The Dream of Human Harmony fireball lighting ceremony in Changchun, China

Aragorn’s Amazing Art

aragorn_pic_07_fullmoonThe art of Aragorn Dick-Read is singularly unique, artistically brilliant and culturally appropriate to tropical island life; it radiates a certain joie de vivre, a psychological stimulant. Aragorn’s Studio located at Trellis Bay in the BVI is the hub of activity in this beachfront community. The studio houses the metal sculpture workshop, pottery studio complete with kiln, a retail outlet for a significant selection of Caribbean crafts including an assortment of signature silk screened, hand painted cotton tee shirts. The venue also hosts the now famous Full Moon Party with its burning fireballs and burning man effigy. The origin and history of Aragorn’s sculptures was one of the main reasons I went to chat with this inimitable artist at his Good Moon Farm on Tortola’s north side.

Art literally oozes from the mind, body and soul of Aragorn’s being. While we were chatting, a pen was doodling symbolic designs, glyphs, on a notebook, naturally, absentmindedly. Aragorn was born on Tortola and the intense natural beauty of the BVI must have been ingrained into his early life. It was his university training and a degree in art history that gave him the foundation of where he is today. Tribal art and design, especially symbolic creations became his specialities. Travel to the four corners of the earth, particularly to remote regions, and meeting and befriending local populations, has been a major influence and has had a profound effect on his work.

The now famous fireball sculptures didn’t just suddenly become a revelation overnight but rather evolved from Caribbean island life. It was during a trip to Haiti in the late 1980s where he saw the unique, gaily painted sculptures of local artisans made from discarded oil drums that planted the seed and inspired him to experiment with the technique. Soon he was utilizing copper, silver soldering techniques, brazing with brass and bronze. Different finishes were created by acids, oxidizers and polishers. These techniques produced wonderful wall hangings that later metamorphosed into three dimensional sculptures.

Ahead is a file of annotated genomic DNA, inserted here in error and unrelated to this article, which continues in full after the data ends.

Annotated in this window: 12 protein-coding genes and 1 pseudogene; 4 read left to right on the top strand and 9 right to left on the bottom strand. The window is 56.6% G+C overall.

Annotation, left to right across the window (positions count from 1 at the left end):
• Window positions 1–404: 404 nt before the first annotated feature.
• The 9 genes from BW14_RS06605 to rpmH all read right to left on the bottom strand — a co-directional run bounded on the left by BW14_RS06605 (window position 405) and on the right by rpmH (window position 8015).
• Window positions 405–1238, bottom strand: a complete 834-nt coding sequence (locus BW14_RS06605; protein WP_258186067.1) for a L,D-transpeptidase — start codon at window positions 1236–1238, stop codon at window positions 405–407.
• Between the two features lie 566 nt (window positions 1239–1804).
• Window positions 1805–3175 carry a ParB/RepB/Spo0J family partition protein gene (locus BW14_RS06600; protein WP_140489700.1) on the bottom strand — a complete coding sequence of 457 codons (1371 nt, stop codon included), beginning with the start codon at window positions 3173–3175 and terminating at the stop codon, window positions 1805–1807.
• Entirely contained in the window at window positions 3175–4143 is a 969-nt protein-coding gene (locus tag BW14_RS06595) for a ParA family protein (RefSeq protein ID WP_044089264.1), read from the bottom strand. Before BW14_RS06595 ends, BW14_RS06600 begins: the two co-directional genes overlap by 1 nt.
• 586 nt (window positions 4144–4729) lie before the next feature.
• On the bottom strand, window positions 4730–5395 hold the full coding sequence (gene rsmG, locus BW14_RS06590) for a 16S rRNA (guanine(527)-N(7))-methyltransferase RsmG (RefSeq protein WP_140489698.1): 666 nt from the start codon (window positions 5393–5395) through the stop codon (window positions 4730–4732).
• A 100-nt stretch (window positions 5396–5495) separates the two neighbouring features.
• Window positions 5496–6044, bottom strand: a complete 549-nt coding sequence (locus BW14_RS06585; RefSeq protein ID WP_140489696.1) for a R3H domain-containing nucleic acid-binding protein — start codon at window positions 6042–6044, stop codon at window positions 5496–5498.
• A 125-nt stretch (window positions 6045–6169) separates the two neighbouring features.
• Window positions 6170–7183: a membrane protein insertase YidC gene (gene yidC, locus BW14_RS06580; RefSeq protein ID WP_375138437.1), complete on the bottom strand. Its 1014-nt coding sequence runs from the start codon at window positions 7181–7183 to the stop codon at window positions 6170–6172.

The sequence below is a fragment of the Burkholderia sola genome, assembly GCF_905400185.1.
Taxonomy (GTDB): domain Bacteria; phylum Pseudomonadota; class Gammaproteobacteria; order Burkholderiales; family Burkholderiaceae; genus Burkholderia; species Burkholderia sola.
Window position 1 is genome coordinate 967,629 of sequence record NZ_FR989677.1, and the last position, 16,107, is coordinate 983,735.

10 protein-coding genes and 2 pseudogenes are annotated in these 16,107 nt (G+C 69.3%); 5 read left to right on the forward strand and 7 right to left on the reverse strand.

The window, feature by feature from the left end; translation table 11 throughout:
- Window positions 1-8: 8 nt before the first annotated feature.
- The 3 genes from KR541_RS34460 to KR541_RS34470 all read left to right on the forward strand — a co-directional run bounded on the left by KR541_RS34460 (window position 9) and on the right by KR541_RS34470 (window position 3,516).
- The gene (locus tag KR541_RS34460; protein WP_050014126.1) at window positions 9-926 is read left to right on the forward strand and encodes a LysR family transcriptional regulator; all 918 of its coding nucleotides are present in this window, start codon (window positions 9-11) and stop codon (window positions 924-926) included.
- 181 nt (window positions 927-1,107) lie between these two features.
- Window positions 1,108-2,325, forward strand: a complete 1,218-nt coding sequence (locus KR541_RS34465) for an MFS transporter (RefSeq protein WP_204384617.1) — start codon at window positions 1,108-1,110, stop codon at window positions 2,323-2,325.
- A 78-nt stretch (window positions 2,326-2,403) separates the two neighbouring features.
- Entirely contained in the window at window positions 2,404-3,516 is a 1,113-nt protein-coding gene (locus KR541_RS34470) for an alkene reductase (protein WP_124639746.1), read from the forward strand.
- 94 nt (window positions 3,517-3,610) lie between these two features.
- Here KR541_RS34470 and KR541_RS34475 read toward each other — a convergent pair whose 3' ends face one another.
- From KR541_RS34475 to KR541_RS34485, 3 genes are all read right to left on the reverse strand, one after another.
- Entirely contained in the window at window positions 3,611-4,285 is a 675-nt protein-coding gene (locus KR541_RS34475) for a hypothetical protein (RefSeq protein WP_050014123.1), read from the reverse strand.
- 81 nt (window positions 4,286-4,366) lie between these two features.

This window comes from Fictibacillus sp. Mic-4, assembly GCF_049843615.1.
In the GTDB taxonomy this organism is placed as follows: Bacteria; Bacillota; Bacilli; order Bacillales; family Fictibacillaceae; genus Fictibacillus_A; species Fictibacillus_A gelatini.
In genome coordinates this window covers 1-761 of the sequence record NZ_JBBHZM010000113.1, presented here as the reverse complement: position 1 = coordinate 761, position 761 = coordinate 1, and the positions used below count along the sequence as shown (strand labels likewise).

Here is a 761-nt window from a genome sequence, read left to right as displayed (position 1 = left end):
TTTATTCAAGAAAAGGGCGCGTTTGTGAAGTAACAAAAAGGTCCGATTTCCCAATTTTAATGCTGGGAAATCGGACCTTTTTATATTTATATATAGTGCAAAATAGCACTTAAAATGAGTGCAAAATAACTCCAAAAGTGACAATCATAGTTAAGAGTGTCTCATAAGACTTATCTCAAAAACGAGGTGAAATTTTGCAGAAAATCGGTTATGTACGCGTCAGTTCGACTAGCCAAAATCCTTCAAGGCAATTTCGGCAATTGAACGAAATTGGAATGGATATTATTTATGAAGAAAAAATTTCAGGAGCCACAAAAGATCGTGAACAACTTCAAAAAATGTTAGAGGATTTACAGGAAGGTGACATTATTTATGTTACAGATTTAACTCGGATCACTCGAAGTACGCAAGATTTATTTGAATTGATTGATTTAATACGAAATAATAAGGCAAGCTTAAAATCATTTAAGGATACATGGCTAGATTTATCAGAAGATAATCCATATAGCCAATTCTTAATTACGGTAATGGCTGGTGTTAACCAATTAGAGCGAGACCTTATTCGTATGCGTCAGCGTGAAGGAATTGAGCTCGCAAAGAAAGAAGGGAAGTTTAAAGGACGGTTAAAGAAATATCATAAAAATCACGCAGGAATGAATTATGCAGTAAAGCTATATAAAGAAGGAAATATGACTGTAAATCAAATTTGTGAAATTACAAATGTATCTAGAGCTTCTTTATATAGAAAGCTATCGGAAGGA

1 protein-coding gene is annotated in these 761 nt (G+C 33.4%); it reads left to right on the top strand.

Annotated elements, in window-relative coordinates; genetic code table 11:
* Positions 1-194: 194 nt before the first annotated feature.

Visitors to the studio in Trellis Bay become enthralled at the creativity of the exhibits displayed there and orders of customized work have increased – every year the sculpture shop is busier and busier. Long time assistant John Francis, a Carib Indian from Dominica, is an invaluable employee. “If I draw out shapes on various metal sheets I can rely on him to cut out accurate size pieces to assemble at a later date. Johnny has been with me since we built the Carib Indian canoe, Gli Gli, in Dominica in 1996 – he’s my right hand man.” Custom orders like the Dorado’s Dinner, a sculpture of dolphins chasing flying fish, are now on display in the US at Harborside Place, Jupiter, Florida. The impressive “Blue Marlin” was commissioned by the luxury Oil Nut Bay Resort in Virgin Gorda.

Humans have always been fascinated by whales and the BVI is right in the path of the migratory hump back whale. In 2010 property developer, David Johnson of Oil Nut Bay, commissioned four sculptures of whales. Just before delivery the work was used to form a backdrop to an underwater portrait picture of Sir Richard Branson in his open top submarine. This spawned the idea of creating an underwater theme park with marine life sculptures, a project that Aragorn hopes to see come to fruition in the future.